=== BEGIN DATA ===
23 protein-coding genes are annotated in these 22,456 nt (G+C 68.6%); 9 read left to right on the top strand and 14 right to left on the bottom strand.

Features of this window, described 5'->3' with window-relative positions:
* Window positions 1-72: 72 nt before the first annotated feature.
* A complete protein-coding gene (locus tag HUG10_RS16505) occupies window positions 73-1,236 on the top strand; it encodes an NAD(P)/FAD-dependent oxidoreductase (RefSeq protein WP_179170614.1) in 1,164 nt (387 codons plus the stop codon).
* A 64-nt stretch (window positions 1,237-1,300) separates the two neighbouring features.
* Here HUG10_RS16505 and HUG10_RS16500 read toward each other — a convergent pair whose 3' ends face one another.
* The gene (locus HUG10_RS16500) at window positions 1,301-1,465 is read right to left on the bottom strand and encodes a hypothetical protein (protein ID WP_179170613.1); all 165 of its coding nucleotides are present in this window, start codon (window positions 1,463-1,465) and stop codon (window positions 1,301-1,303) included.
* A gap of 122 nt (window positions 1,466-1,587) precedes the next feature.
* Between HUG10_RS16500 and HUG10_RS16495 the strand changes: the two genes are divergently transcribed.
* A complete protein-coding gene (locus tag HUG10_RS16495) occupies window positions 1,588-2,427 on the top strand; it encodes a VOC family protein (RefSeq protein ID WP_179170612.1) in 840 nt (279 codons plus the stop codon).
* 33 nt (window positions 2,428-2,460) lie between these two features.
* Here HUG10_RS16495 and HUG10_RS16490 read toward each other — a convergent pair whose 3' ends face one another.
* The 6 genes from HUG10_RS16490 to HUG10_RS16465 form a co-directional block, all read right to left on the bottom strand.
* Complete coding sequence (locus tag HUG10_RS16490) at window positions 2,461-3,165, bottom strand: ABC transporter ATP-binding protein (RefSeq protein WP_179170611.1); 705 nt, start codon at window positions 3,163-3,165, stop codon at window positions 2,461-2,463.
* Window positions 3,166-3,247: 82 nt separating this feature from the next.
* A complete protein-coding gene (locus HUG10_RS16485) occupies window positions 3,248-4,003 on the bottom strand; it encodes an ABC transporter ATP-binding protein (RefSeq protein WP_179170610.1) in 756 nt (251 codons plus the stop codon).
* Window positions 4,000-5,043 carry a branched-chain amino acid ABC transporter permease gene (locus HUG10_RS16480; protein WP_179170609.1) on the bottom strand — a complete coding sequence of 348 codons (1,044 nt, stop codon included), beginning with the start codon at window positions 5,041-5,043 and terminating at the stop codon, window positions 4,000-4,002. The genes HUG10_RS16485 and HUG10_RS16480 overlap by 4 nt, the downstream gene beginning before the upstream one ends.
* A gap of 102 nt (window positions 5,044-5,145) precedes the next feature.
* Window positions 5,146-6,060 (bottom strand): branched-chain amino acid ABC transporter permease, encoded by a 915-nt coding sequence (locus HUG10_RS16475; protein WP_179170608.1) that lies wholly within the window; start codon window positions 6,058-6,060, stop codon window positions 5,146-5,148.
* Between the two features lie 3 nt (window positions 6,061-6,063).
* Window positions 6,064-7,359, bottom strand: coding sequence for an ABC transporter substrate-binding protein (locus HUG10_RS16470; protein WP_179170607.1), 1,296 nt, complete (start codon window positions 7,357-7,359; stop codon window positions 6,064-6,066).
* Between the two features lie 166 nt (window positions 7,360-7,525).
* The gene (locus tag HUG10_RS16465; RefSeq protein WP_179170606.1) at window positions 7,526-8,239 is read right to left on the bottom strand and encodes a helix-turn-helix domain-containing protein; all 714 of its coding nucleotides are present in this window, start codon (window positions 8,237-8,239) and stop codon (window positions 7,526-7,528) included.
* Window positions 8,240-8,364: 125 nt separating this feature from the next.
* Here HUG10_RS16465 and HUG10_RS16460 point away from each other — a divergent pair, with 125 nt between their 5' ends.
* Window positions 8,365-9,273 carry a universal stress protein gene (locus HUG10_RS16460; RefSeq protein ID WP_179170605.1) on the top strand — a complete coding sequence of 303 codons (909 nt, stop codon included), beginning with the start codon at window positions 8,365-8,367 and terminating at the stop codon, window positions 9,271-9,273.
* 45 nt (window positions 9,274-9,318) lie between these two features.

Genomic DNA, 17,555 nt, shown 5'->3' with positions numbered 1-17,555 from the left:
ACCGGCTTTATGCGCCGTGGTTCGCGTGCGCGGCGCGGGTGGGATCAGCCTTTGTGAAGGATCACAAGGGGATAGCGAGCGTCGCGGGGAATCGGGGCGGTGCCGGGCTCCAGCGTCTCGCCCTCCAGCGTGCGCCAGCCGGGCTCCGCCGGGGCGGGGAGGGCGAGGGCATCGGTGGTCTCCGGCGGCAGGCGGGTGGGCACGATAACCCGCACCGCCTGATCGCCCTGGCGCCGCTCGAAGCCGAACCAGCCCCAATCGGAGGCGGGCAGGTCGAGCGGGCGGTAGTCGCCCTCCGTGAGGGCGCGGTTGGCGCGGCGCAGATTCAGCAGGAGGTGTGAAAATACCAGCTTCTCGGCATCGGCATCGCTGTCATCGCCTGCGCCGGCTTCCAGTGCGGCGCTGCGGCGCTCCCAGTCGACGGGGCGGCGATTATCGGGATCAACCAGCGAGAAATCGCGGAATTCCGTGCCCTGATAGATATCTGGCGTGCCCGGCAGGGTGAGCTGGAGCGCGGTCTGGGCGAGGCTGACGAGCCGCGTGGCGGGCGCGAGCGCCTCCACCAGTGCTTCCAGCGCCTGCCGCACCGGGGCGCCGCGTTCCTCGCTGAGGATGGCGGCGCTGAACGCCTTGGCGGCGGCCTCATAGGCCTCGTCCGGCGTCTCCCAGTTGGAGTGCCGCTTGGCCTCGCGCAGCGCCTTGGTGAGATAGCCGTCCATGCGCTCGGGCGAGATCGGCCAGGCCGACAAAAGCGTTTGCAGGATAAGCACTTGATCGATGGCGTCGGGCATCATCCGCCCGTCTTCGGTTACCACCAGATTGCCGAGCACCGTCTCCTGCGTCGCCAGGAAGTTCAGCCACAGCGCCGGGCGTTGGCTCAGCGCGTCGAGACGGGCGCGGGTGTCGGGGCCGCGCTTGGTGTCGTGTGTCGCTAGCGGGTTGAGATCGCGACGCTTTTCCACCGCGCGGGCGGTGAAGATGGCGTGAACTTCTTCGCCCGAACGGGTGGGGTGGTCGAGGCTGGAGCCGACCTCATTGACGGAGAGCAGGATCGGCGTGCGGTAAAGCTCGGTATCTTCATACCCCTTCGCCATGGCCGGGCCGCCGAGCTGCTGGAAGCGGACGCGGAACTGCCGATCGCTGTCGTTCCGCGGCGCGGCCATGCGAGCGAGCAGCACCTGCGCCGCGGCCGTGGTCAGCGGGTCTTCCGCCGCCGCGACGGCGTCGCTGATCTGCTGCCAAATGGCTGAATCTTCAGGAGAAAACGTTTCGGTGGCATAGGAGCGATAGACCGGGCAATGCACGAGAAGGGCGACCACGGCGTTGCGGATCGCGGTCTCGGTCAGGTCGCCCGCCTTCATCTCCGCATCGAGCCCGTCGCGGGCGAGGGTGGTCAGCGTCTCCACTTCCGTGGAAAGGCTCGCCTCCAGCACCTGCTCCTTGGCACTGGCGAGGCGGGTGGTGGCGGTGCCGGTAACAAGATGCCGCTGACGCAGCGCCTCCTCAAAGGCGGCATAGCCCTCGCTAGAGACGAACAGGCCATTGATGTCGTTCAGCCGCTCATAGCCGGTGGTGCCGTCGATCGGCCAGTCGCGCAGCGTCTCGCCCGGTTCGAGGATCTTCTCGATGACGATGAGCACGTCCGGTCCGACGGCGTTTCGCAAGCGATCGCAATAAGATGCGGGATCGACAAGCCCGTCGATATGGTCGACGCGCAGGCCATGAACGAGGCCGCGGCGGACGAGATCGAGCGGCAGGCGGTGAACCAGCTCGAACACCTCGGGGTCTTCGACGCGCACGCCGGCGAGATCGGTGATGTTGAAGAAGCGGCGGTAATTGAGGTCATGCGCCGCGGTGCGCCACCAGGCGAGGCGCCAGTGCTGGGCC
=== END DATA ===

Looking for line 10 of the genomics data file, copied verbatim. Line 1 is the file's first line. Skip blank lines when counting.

* A complete protein-coding gene (locus tag HUG10_RS16495) occupies window positions 1,588-2,427 on the top strand; it encodes a VOC family protein (RefSeq protein ID WP_179170612.1) in 840 nt (279 codons plus the stop codon).